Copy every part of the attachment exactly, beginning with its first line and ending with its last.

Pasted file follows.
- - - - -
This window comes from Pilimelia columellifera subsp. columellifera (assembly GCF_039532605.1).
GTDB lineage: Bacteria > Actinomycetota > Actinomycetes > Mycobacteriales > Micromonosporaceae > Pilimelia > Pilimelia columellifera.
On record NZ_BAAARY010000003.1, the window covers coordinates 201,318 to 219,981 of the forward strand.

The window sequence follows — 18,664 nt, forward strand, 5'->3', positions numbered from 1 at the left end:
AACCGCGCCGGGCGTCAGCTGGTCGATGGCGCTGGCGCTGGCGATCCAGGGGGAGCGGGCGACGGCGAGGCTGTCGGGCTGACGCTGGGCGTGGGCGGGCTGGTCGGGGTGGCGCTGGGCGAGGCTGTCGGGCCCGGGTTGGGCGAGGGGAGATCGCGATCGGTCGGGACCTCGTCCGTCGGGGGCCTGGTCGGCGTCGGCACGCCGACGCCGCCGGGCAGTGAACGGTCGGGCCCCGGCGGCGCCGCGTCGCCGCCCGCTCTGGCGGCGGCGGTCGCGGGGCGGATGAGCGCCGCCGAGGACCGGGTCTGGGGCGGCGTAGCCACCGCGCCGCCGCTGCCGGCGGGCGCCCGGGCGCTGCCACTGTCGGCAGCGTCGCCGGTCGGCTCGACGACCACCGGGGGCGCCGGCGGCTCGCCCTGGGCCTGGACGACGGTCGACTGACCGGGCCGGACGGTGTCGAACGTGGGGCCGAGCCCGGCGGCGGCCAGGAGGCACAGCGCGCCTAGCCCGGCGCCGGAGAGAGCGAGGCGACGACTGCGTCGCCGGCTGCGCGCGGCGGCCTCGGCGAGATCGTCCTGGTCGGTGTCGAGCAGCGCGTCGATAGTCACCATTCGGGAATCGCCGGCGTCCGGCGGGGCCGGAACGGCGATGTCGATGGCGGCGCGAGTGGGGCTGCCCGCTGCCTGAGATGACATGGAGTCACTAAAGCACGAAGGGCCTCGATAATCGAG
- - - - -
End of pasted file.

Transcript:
This window comes from Pilimelia columellifera subsp. columellifera (assembly GCF_039532605.1).
GTDB lineage: Bacteria > Actinomycetota > Actinomycetes > Mycobacteriales > Micromonosporaceae > Pilimelia > Pilimelia columellifera.
On record NZ_BAAARY010000003.1, the window covers coordinates 201,318 to 219,981 of the forward strand.

The window sequence follows — 18,664 nt, forward strand, 5'->3', positions numbered from 1 at the left end:
AACCGCGCCGGGCGTCAGCTGGTCGATGGCGCTGGCGCTGGCGATCCAGGGGGAGCGGGCGACGGCGAGGCTGTCGGGCTGACGCTGGGCGTGGGCGGGCTGGTCGGGGTGGCGCTGGGCGAGGCTGTCGGGCCCGGGTTGGGCGAGGGGAGATCGCGATCGGTCGGGACCTCGTCCGTCGGGGGCCTGGTCGGCGTCGGCACGCCGACGCCGCCGGGCAGTGAACGGTCGGGCCCCGGCGGCGCCGCGTCGCCGCCCGCTCTGGCGGCGGCGGTCGCGGGGCGGATGAGCGCCGCCGAGGACCGGGTCTGGGGCGGCGTAGCCACCGCGCCGCCGCTGCCGGCGGGCGCCCGGGCGCTGCCACTGTCGGCAGCGTCGCCGGTCGGCTCGACGACCACCGGGGGCGCCGGCGGCTCGCCCTGGGCCTGGACGACGGTCGACTGACCGGGCCGGACGGTGTCGAACGTGGGGCCGAGCCCGGCGGCGGCCAGGAGGCACAGCGCGCCTAGCCCGGCGCCGGAGAGAGCGAGGCGACGACTGCGTCGCCGGCTGCGCGCGGCGGCCTCGGCGAGATCGTCCTGGTCGGTGTCGAGCAGCGCGTCGATAGTCACCATTCGGGAATCGCCGGCGTCCGGCGGGGCCGGAACGGCGATGTCGATGGCGGCGCGAGTGGGGCTGCCCGCTGCCTGAGATGACATGGAGTCACTAAAGCACGAAGGGCCTCGATAATCGAG